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The terms “unaffiliated” and “religious ‘nones’” are used interchangeably throughout this report.
This group includes self-identified atheists and agnostics as well as those who describe their religion as “nothing in particular.” The unaffiliated are generally less religiously observant than people who identify with a religion. In fact, many people who are unaffiliated with a religion believe in God, pray at least occasionally and think of themselves as spiritual people.
This decline is larger than the combined margins of sampling error in the twin surveys conducted seven years apart.
Using the margins of error to calculate a probable range of estimates, it appears that the number of Christian adults in the U. has shrunk by somewhere between 2.8 million and 7.8 million.
(See Appendix D.) The latest survey was conducted in English and Spanish among a nationally representative sample of 35,071 adults interviewed by telephone, on both cellphones and landlines, from June 4-Sept. Findings based on the full sample have a margin of sampling error of plus or minus 0.6 percentage points. (See Appendix A for more information on how the survey was conducted, margins of error for subgroups analyzed in this report and additional details.) Even a very small margin of error, when applied to the hundreds of millions of people living in the United States, can yield a wide range of estimates for the size of particular faiths. In this study, respondents’ religious affiliation (also sometimes referred to as “religious identity”) is based on self-reports.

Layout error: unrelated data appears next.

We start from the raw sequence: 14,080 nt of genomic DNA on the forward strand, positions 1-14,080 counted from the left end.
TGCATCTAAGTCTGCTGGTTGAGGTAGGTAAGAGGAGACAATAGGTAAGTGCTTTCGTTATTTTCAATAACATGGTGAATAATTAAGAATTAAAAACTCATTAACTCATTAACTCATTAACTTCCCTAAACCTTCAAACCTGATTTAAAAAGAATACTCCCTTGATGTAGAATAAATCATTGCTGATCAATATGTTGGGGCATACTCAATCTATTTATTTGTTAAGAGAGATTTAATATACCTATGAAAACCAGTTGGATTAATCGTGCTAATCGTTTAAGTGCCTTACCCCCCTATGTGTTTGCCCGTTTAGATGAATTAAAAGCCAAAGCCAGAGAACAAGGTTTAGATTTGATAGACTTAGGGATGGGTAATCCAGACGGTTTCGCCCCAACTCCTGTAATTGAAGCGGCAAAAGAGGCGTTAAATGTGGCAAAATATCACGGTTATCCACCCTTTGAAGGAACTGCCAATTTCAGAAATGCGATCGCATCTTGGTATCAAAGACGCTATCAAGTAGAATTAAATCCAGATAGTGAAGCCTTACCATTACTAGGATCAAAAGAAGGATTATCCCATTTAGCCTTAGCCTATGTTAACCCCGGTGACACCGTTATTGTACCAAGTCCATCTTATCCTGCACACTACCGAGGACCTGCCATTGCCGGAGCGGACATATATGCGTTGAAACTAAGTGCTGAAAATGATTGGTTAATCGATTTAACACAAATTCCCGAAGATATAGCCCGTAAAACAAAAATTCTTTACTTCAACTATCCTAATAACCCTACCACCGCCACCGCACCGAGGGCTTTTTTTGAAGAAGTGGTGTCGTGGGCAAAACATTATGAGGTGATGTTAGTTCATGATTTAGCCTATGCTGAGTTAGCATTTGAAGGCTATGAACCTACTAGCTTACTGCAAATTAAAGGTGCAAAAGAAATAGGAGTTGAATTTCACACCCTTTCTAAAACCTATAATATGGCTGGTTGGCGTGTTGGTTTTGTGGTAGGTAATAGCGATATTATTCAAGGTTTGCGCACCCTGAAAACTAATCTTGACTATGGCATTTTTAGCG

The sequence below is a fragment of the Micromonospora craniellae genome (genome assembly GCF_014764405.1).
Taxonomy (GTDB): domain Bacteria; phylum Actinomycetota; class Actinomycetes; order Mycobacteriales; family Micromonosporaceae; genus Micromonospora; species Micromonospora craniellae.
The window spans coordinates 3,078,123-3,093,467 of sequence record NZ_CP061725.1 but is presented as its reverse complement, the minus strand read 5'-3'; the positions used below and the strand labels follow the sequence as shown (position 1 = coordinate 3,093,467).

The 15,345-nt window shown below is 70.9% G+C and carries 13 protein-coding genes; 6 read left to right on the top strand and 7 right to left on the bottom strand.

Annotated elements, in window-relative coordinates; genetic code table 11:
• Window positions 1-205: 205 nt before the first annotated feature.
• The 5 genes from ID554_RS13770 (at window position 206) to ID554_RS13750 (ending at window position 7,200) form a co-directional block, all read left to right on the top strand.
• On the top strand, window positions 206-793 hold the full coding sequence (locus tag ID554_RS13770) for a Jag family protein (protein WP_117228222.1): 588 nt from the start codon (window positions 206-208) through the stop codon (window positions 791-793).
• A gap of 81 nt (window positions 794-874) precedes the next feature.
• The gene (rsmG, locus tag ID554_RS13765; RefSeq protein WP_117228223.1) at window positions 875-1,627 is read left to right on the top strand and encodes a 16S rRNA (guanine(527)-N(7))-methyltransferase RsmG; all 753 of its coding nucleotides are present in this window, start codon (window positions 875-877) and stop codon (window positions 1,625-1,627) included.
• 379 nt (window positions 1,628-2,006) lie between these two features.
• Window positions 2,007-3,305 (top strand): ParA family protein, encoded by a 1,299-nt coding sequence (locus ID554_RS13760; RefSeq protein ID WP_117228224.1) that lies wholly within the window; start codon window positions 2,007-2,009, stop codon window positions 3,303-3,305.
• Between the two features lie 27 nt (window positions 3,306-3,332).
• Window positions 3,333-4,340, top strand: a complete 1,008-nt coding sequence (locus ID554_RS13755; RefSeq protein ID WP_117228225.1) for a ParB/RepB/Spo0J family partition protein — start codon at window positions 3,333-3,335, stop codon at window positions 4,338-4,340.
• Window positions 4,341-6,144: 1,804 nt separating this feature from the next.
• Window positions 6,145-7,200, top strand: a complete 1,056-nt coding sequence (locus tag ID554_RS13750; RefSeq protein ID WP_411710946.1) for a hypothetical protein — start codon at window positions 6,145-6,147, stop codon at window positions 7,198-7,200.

In 2007, there were an estimated 41 million mainline Protestant adults in the United States.By contrast, just 5% of people who got married before 1960 fit this profile. As a rising cohort of highly unaffiliated Millennials reaches adulthood, the median age of unaffiliated adults has dropped to 36, down from 38 in 2007 and far lower than the general (adult) population’s median age of 46. Surveys of the general public frequently include a few questions about religious affiliation, but they typically do not interview enough people, or ask sufficiently detailed questions, to be able to describe the country’s full religious landscape.By contrast, the median age of mainline Protestant adults in the new survey is 52 (up from 50 in 2007), and the median age of Catholic adults is 49 (up from 45 seven years earlier). census does not ask Americans about their religion, there are no official government statistics on the religious composition of the U. The Religious Landscape Studies were designed to fill the gap.As of 2014, there are roughly 36 million, a decline of 5 million – although, taking into account the surveys’ combined margins of error, the number of mainline Protestants may have fallen by as few as 3 million or as many as 7.3 million between 20.By contrast, the size of the historically black Protestant tradition – which includes the National Baptist Convention, the Church of God in Christ, the African Methodist Episcopal Church, the Progressive Baptist Convention and others – has remained relatively stable in recent years, at nearly 16 million adults. The new survey indicates that churches in the evangelical Protestant tradition – including the Southern Baptist Convention, the Assemblies of God, Churches of Christ, the Lutheran Church-Missouri Synod, the Presbyterian Church in America, other evangelical denominations and many nondenominational congregations – now have a total of about 62 million adult adherents.